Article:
And what do we do about it? Ideally we change it, but our policy makers don't seem to be interested. They're satisfied with things as they are (except for the movements and demonstrations that arise). A relatively steady number of police killings, infrequent but increasingly deadly mass murders, constant low-level gang and other murders, constant suicide by gun, all of it just fine with our Overclass -- because it never (or very rarely) affects them. It is always something for the Lower Orders to deal with. Too bad if they can't.

I'm too old and infirm to have much of an effect on these things anymore, but I hope and pray the young folks will make the changes necessary. As many people have testified in the recent cases, "We know what's wrong and we know what to do about it."


Monday, March 26, 2018

Some Thoughts

Of course I've been paying attention to events, but there's such a level of chaos on so many fronts it's hard to know what's worth the time to explore more and what's just "entertainment."

1) Propaganda. We are immersed in propaganda, sales pitches, and false narratives from the media, politicians, commercial interests and others all the time. We know this, don't we? As a rule, the truth of things beyond our immediate reference point is rarely knowable to most of us. Yes, even science and scholarly research can produce false and misleading information.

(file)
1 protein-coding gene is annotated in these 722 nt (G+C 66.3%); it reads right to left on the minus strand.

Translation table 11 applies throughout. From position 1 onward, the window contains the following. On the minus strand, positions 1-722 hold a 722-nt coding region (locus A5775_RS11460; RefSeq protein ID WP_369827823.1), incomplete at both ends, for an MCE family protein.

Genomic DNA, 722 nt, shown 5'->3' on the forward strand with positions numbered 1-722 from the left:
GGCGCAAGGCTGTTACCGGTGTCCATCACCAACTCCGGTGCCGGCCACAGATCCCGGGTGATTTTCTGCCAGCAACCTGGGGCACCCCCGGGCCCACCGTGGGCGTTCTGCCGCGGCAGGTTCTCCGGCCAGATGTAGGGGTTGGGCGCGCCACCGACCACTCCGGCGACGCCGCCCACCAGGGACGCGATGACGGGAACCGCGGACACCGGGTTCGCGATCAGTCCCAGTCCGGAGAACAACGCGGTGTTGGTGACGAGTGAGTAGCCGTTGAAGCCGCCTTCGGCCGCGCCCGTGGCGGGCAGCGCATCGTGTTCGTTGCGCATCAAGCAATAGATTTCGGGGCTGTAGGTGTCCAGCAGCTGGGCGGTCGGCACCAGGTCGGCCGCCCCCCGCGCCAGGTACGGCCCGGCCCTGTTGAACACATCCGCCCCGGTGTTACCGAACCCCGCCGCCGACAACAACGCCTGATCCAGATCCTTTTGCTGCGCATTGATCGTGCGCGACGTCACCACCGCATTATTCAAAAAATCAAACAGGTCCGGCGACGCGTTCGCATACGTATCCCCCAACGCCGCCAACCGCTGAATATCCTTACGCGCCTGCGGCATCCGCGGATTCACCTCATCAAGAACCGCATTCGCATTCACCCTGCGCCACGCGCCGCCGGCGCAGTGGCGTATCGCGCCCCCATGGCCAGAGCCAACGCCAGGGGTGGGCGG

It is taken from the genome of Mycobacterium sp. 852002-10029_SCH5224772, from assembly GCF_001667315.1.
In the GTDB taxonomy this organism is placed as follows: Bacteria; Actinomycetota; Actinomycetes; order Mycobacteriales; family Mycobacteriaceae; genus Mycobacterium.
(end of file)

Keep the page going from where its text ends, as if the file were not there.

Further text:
Thus, it is always wise to be skeptical about what we are told by authority or somebody trying to sell us something. Not all of it is false, but much of everything we're told is framed to make us believe certain things in certain ways that may not have anything to do with reality.

The Russia Thing has been all about propaganda and the effective use of propaganda for political objectives. There's been an effort to blame-cast Russian propaganda for electing Trump -- which to me has always been simply stupid. Incomprehensibly stupid.

There was Russian propaganda at play, but there was lots and lots of other propaganda coming from many, many sources during the election campaign and afterwards. We used to joke about the Macedonian teenagers spreading false stories about Hillary on Facebook and Twitter and various websites. Yes? So? Apparently there were whole troll farms running internet propaganda campaigns from many locations in and out of the USofA, a good deal of it automated, and yes, they were effective among those particularly vulnerable to what they see, read, and hear on the internet.